To add to the growing global woes, India’s perennial promise of economic resurgence is again tempered by terrible governance, self-serving political policies that will not address age-old chronic problems of general corruption, rotten public sector institutions plagued by endemic corruption and mountains of bad debts, unnecessary political interference in business, and the age-old caustic mix of state, nationalism and religion, which has risen sharply during Modi’s tenure, and is robbing the country of its strengths, and threatening its social cohesion.

India, in spite of to its massive size, is still a relatively small economy, but growing at a relatively healthy clip. But India’s inherent talent in sabotaging itself, repeatedly, is again becoming obvious, as Prime Minister Narendra Modi’s promise as a strong leader, able to wrestle chaotic India into some semblance of order has faded rather sharply. The approaching end of his first term is marked by national doubt and disappointment, and a list of unfulfilled promises and poorly conducted initiatives, like the infamous ‘demonetization’ fiasco, which created mass chaos and did more harm than good, and affected the economy negatively.

So India and China will not be riding to the rescue of the waning global economic growth outlook anytime soon. They have their own problems slowing them down.

Always adding to the global uncertainties and conflicts are Trump’s own agenda that is creating internal and external chaos since his election, the recent government shutdown being another ‘case in point’. The longest government shutdown in US history was both unnecessary and damaging. While it had a relatively small quantifiable negative effect on the general economic activity, it had a far greater effect on the morale of US federal government workers, and created uncertainty where there had been stability. To make matters worse, Trump is threatening another shutdown over his battle for ‘Wall funding’, or a declaration of a national emergency to be able to build his ‘Wall’, all because of his ‘signature’ campaign promise, for which the conservative provocateurs are holding his political feet to the fire. This inability to govern by consensus and compromise is promising an ongoing embattled US government that is locked in bitter partisan conflicts.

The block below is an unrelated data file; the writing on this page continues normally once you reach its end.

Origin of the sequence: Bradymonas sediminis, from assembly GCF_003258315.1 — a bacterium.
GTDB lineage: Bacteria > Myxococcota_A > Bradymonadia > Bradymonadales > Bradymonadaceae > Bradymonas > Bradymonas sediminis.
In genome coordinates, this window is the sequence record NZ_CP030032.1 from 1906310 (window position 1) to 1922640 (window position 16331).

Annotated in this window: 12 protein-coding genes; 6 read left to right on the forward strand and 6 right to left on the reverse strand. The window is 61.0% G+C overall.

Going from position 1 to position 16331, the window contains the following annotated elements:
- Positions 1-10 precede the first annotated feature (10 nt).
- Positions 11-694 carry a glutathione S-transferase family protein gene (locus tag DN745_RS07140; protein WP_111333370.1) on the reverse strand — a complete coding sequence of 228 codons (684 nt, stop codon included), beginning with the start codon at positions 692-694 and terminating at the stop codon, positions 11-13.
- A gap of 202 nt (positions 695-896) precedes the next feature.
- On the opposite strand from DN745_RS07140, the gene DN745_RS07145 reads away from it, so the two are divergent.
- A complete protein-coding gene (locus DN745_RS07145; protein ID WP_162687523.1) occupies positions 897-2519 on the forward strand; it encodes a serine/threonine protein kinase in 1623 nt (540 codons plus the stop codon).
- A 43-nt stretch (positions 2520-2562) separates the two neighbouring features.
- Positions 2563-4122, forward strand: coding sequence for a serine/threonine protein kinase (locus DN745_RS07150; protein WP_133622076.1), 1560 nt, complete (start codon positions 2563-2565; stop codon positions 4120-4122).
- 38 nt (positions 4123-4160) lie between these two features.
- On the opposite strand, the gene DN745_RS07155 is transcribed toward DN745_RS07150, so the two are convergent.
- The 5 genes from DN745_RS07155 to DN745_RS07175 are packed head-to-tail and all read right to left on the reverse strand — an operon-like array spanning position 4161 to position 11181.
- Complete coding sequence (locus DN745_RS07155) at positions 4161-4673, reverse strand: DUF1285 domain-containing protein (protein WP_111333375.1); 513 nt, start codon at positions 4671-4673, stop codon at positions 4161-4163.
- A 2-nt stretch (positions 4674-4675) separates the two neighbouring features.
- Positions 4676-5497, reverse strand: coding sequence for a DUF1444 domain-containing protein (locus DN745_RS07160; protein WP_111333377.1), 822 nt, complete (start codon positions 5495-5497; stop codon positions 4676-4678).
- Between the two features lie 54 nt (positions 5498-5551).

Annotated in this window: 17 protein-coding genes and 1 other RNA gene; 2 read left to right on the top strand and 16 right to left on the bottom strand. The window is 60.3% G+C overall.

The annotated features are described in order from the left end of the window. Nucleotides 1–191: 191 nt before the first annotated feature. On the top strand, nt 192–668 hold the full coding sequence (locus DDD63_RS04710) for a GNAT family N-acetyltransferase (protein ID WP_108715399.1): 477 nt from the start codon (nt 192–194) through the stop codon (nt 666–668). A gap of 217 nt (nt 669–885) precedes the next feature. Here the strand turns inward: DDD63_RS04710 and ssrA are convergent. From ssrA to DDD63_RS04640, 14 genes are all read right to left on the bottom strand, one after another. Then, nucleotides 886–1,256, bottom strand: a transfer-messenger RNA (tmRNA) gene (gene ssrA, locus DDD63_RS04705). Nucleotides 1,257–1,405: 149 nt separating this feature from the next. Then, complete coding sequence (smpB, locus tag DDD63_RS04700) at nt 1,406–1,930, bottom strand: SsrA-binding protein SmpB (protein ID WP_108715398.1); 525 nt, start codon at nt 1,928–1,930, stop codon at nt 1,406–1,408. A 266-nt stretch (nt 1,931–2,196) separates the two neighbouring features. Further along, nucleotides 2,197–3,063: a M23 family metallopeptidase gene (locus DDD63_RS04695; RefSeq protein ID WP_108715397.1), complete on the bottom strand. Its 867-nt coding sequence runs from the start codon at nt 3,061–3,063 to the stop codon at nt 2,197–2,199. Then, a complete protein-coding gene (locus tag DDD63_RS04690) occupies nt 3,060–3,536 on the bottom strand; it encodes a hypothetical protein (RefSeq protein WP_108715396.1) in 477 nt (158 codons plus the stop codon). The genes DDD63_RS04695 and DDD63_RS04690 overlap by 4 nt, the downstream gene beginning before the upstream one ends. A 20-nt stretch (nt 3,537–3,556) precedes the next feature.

An ideologically and politically pliable Trump is being forced to take a hard-line by his fear of further losing his slowly eroding conservative base. As a result, the list of Trump related American and international uncertainties, will add to the steepness of the hill up which the markets and the economies will have to climb.

So while the Fed’s capitulation has boosted financial markets almost everywhere, generally, the myriad factors, political and economic, that are darkening the American and international horizons, are gathering steam and will ultimately swamp the various Central Bank’s efforts (including the Fed’s) to keep everything going, as in the recent past decade of unprecedented quantitative easing through ultra-low interest rates and bond buying exercises. With interest rates still at historic lows in North America, Europe and Japan, and the government debts at all time highs; there is limited room for the Fed and the other major Central Banks to keep intervening to stoke an overextended global economic cycle, and generally over-inflated asset markets. Economic cycles and natural tendencies towards reverting to the mean will have their day, helped along by political chaos.